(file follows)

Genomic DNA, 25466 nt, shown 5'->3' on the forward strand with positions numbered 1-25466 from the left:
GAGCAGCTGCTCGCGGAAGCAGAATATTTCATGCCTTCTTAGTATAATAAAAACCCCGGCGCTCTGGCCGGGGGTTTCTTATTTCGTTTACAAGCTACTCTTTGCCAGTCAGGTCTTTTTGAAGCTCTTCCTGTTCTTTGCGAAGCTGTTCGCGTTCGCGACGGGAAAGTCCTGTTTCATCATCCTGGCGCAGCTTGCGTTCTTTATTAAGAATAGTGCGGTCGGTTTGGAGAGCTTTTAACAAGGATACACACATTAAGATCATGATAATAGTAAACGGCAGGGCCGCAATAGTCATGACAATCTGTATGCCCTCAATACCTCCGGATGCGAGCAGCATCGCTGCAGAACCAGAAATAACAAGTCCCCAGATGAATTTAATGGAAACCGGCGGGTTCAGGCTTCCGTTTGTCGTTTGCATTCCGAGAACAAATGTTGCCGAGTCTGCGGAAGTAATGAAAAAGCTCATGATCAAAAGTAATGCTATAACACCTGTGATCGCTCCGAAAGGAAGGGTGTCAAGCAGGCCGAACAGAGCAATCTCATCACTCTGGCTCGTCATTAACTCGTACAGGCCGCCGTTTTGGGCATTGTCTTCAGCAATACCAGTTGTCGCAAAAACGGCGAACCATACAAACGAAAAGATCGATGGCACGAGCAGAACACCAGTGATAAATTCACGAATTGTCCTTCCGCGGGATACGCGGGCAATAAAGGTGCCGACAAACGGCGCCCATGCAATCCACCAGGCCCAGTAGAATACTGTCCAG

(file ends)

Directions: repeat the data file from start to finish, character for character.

Genomic DNA, 25466 nt, shown 5'->3' on the forward strand with positions numbered 1-25466 from the left:
GAGCAGCTGCTCGCGGAAGCAGAATATTTCATGCCTTCTTAGTATAATAAAAACCCCGGCGCTCTGGCCGGGGGTTTCTTATTTCGTTTACAAGCTACTCTTTGCCAGTCAGGTCTTTTTGAAGCTCTTCCTGTTCTTTGCGAAGCTGTTCGCGTTCGCGACGGGAAAGTCCTGTTTCATCATCCTGGCGCAGCTTGCGTTCTTTATTAAGAATAGTGCGGTCGGTTTGGAGAGCTTTTAACAAGGATACACACATTAAGATCATGATAATAGTAAACGGCAGGGCCGCAATAGTCATGACAATCTGTATGCCCTCAATACCTCCGGATGCGAGCAGCATCGCTGCAGAACCAGAAATAACAAGTCCCCAGATGAATTTAATGGAAACCGGCGGGTTCAGGCTTCCGTTTGTCGTTTGCATTCCGAGAACAAATGTTGCCGAGTCTGCGGAAGTAATGAAAAAGCTCATGATCAAAAGTAATGCTATAACACCTGTGATCGCTCCGAAAGGAAGGGTGTCAAGCAGGCCGAACAGAGCAATCTCATCACTCTGGCTCGTCATTAACTCGTACAGGCCGCCGTTTTGGGCATTGTCTTCAGCAATACCAGTTGTCGCAAAAACGGCGAACCATACAAACGAAAAGATCGATGGCACGAGCAGAACACCAGTGATAAATTCACGAATTGTCCTTCCGCGGGATACGCGGGCAATAAAGGTGCCGACAAACGGCGCCCATGCAATCCACCAGGCCCAGTAGAATACTGTCCAG